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Decoding and Rendering

Before you start using SageTV you should at least take a look at the multimedia decoding and rendering settings. If you have programs like ffdshow or AC3Filter installed on your computer you can get even better results in SageTV using them.

Detailed Setup

Decoding and Rendering

SageTV allows you to select between available rendering and decoding options for video and audio. Although most formats are supported through SageTV itself, you may find that you get better performance using a DirectShow filter like ffdshow or AC3Filter, especially for newer formats like MPEG-4 AVC. From the Main Menu, select Setup and then Detailed Setup. We'll be looking specifically at the Video/Audio and DVD settings.

Video Renderer

Rendering is the process of taking uncompressed (decoded) video frames and producing a signal for your display (TV) from them. SageTV can use either DirectX 9 (VMR 9) or the older Overlay mode for rendering video. VMR 9 (DirectX) is generally considered superior due to less processing, but may require a lot of troubleshooting to get working smoothly on older computers. Overlay should work on all computers.

MPEG-2 Video

Since MPEG-1 and MPEG-2 video are well established, most decoders will perform equally well. If you prefer, you can use your software DVD player's decoder or ffdshow, or any installed MPEG-2 decoder.

MPEG-4 Video

It's best to install your own DirectShow MPEG-4 decoder(s) since SageTV doesn't include the latest updates to AVC decoding used by filters like ffdshow, which is a much better solution. If the only MPEG-4 video you need to play is MPEG-4 ASP, such as DivX or XviD, you're probably safe using SageTV's built-in decoder. With AVC becoming the dominant video compression standard you should probably think about a decoder like ffdshow or CoreAVC for future use.

MPEG-2 Audio

Like MPEG-2 video, MPEG-2 audio is common enough that pretty much all encoding solutions are equal.

DVD Settings

The DVD settings are similar to the general Multimedia options, but of course specific to DVD playback. For playing standard commercial (CSS/Macrovision protected) DVDs you'll need to make sure to select a decoder with CSS support, such as WinDVD. You can play DVDs that have been copied to your hard drive with the SageTV MPEG Decoder.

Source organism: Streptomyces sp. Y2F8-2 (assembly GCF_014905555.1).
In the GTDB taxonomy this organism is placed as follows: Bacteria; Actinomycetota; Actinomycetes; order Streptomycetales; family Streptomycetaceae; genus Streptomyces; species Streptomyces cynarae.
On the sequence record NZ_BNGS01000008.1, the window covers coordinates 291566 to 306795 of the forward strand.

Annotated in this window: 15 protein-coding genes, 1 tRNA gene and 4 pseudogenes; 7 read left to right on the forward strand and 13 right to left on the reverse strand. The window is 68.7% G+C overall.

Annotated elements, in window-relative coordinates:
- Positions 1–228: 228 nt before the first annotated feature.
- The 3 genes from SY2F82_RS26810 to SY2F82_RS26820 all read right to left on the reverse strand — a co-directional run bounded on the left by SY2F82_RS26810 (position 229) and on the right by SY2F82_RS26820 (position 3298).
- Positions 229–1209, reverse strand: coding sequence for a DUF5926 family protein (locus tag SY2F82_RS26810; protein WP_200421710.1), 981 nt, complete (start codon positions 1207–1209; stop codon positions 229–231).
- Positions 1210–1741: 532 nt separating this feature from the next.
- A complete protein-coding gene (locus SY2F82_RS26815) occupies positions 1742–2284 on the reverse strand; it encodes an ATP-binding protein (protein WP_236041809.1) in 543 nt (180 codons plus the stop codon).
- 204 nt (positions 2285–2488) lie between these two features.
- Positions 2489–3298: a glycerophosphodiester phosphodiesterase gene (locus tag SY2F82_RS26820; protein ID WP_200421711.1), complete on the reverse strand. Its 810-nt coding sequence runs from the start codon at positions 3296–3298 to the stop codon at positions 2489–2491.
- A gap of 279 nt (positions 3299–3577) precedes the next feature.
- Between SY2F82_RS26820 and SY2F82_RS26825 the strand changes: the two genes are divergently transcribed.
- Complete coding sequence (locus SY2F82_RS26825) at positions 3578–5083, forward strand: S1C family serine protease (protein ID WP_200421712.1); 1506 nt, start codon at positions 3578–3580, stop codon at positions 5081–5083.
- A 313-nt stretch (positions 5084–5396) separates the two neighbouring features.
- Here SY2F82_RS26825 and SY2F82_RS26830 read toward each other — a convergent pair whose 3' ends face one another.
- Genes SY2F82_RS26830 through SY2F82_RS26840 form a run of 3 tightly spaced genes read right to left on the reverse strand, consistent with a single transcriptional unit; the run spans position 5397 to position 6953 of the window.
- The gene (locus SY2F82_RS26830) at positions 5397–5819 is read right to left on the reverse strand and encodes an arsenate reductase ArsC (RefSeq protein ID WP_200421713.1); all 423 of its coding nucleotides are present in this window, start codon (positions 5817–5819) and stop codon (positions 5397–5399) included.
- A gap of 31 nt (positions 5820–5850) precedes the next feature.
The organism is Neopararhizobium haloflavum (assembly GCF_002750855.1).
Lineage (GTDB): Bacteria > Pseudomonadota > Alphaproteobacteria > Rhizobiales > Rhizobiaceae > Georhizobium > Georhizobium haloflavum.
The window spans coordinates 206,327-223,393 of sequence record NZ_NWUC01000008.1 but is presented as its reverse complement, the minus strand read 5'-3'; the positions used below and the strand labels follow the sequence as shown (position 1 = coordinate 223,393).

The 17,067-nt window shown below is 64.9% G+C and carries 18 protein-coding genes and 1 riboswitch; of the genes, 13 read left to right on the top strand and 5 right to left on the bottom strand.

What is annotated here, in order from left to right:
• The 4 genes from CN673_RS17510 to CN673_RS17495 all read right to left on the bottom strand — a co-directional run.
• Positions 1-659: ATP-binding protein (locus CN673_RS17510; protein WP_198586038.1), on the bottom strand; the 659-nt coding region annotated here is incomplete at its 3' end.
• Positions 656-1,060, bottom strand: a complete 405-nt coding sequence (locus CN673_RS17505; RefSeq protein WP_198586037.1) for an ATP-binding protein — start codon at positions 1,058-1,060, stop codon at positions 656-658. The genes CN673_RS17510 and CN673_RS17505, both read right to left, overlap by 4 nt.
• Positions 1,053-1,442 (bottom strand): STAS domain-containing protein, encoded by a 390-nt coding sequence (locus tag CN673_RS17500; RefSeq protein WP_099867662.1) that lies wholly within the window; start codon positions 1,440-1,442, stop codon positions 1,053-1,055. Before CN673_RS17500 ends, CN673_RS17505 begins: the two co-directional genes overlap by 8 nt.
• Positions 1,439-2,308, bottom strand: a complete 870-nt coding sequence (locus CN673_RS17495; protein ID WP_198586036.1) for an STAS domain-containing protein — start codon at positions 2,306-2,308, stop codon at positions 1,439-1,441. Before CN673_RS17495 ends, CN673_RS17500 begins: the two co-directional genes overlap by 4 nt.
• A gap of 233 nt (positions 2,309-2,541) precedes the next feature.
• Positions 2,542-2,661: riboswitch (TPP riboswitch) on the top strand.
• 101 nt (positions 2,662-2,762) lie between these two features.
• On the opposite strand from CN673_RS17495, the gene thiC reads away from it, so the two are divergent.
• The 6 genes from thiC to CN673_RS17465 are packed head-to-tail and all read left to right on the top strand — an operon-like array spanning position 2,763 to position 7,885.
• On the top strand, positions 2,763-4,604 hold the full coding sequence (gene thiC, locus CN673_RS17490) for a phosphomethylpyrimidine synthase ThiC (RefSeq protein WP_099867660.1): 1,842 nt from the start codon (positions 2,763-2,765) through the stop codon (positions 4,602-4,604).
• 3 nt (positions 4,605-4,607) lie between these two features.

Start Using SageTV

Now that your basic settings are configured you should be ready to start using SageTV. You'll probably need some time to get adjusted to the interface. SageTV's biggest asset is an abundance of options for working with your media files. In future guides we'll discuss some customizations including changing the entire SageTV interface (making it closer to Windows Media Center actually) and installing a plugin to play files protected with Microsoft's DRM, such as the free songs from SpiralFrog.

Continued On Next Page

On the final page we'll look at SageTV's choices for reading and displaying video and audio files, including DVD playback.

Page 4 - Decoding and Rendering

Running SageTV on Windows XP Media Center EditionYou are viewing Page 3 of 4 -- Go to page 1 , 2 , 3 , 4

Where to go from here

If you have a HTPC or Media Center PC of some type you may want to consider some of the free and open source tools available for encoding and playing various formats. We have guides instroducing you to several.

ffdshow Installation and Configuration